Child’s pose. Down dog. Three to five sun salutations. A long uncomfortable hold in dolphin plank and I still haven’t quit picking lint off my mat or stress-checking the clock.
Summer is hard for me. I work eighty hour weeks from September to May and then suddenly I have almost no schedule, but lots of projects, for four months. I should be able to do everything. This summer, everything included planning a wedding in two weeks, getting married, moving from two households to one, cleaning out one of those houses, mowing lawns, pulling weeds, planting flowers and vegetables, researching, writing handbooks, working on a book, doing layout for a magazine, writing syllabi, thinking about reading, thinking about taking up piano again, teaching yoga, training for a marathon, making food from the randomness of the CSA, taking students to China, and collapsing sunburned in my bed at night and sleeping until mid-morning. Some of those things have been accomplished. Many of the ones I care about have not. Now at almost the end of August, I feel like I’ve done nothing.
Because every summer, I struggle to get out of bed early even though running mileage and pulling weeds would be more enjoyable if I did. Every summer, I get to September and feel the urge to scream at myself when I feel like the summer evaporated while I clicked a few links on Facebook and made a blueberry pie. This summer, in the year of my Ayurvedic adventures, I’ve been trying to learn how to live with my pitta self, the self that tackles a long run or a patch of weeds—and the self that weeps and screams when she can’t master all things in a day.
I’ve been trying for the past week to write a blog about how I learned the art of being a pitta in the summer. It hasn’t felt right, which is probably because I haven’t really learned it yet. The summer closes and work emails trickle into my inbox. Earlier this week one of those emails put me into an angry anxiety attack even though the issue was a small, stupid one. I stomped off for a late night dog walk and afterwards sat in meditation for an extra five minutes, trying to remind myself of all the reasons I have for compassion and gratitude, and not all the reasons I wanted to punch someone’s face.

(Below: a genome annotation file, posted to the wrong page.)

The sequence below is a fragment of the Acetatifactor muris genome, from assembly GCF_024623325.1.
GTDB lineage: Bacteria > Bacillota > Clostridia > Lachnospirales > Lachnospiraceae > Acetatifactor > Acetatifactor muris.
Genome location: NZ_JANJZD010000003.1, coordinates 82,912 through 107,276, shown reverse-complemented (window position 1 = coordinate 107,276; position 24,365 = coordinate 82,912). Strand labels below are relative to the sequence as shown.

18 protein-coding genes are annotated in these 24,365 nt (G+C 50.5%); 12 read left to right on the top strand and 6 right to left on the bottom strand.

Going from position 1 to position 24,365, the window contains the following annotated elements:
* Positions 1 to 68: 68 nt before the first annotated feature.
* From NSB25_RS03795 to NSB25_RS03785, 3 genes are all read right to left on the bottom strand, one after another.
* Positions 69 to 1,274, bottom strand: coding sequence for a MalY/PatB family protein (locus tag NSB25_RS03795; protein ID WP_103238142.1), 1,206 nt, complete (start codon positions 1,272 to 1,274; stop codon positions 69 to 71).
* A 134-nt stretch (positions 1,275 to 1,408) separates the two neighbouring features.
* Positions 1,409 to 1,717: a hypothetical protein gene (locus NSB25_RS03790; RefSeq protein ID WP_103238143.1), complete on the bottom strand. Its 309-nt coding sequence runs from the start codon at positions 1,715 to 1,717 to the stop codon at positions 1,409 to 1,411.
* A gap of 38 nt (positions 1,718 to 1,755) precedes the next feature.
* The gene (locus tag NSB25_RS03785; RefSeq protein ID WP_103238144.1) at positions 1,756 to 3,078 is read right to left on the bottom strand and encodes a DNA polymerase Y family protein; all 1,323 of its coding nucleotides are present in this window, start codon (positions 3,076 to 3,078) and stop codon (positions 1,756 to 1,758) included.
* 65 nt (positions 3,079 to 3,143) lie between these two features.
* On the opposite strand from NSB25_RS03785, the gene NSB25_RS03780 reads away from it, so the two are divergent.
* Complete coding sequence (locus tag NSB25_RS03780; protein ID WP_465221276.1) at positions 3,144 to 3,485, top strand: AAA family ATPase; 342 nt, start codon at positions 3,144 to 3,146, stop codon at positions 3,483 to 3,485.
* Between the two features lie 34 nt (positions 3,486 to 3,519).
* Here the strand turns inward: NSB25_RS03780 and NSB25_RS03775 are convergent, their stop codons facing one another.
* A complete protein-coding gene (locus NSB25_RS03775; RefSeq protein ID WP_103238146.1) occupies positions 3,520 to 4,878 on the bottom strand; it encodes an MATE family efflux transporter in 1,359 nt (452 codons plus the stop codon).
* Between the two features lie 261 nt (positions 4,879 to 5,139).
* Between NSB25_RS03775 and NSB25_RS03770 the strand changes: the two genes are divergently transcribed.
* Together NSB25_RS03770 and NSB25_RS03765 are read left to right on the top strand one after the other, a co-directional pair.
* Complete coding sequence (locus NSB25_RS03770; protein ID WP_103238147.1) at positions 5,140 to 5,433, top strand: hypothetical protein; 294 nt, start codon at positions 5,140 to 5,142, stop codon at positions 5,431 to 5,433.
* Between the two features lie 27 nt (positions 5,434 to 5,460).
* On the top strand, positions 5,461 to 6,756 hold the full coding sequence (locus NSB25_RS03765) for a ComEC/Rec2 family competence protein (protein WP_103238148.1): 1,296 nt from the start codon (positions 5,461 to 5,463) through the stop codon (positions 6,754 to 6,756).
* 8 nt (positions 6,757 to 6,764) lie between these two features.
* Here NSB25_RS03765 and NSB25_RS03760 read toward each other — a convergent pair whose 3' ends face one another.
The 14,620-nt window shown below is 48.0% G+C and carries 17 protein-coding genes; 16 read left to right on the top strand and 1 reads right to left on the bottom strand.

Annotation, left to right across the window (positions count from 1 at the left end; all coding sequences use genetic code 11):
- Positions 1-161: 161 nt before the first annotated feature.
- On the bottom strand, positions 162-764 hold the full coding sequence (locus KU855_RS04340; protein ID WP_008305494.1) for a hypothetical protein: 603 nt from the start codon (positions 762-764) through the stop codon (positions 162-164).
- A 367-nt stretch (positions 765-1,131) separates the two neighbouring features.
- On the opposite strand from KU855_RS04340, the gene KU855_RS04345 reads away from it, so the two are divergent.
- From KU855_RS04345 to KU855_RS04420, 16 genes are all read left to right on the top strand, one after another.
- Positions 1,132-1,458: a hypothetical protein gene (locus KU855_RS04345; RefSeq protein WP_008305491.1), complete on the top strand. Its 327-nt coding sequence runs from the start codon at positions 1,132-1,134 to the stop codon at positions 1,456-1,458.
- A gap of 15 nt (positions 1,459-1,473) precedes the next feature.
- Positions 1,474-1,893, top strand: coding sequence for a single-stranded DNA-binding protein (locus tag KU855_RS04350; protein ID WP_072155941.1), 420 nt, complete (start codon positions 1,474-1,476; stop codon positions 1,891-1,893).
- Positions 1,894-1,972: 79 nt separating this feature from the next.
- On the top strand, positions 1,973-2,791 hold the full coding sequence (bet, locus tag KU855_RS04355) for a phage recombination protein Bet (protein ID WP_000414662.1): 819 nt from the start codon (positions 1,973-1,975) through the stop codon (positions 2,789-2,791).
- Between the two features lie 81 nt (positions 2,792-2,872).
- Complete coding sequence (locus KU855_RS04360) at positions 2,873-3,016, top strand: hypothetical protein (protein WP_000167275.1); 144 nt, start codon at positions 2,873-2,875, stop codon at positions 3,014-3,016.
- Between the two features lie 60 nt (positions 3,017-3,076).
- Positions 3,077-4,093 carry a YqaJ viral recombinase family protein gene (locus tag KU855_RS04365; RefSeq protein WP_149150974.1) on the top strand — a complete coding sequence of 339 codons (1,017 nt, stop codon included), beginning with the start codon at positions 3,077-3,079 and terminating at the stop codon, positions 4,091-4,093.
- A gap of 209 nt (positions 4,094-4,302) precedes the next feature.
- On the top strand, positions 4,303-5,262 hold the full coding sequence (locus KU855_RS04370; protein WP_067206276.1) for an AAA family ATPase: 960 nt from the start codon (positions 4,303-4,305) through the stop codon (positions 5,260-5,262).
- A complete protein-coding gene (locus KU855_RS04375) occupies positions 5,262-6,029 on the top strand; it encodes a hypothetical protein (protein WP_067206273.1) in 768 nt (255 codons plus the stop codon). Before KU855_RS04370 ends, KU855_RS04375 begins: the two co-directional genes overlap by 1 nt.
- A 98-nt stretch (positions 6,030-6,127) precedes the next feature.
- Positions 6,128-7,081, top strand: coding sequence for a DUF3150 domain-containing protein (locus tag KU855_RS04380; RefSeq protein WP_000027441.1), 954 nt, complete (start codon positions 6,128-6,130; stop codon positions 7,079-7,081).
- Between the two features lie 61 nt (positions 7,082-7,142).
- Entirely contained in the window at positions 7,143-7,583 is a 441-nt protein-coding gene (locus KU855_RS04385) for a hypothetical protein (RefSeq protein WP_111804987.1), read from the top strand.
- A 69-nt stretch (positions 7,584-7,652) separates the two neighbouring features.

Sometimes though, I make good decisions. Exercise is one of the more important ones. I feel the worst any day of the year–anxious, foggy, unfocused, irritable–when I don’t exercise at all. But too much of a good thing isn’t a good thing either. I only had to go for one long run at midmorning this summer and feel the heat on my head turn into irritation and exhaustion and cranky thoughts towards EVERYONE to know that I need a plan for staying cool. I can endure heat, but the misery isn’t quite worth it. Because I’m training for a marathon, I can’t always avoid heat, but when I can, I’m trying (trying!) to avoid running late in the morning because too much sun irritates what’s already hot and irritable inside.
Swimming is almost always a good choice for cooling my pitta dosha. It’s a strong workout, but low-impact and I don’t overheat. And no matter what exercise I do, adding a yoga session makes everything better, as I learned over and over again this week when I chose (or didn’t) to flop down on my yoga mat and let the online instructor on Poweryoga.com guide me towards a different place. Yoga is medicine, the instructor in the online video said as he put us in pigeon pose. For those of you who are really competitive, he said, this pigeon pose is your medicine, and we’re going to stay in it a little longer.
By then, after forty minutes of simple, repetitive, sweat-inducing postures, I’d stopped picking the lint off my mat. I’d stopped checking my phone (mostly) and I’d stopped pulling my shoulders towards my ears. My brain melted into my hands and mat and the sweat dripped off my hair and I didn’t want to punch anyone anymore, not even myself. There was no such thing as email or August or syllabus. There was just my body, my imperfect amazing body with its even more imperfect and amazing mind, letting the mat, the sweat, the yoga do its work.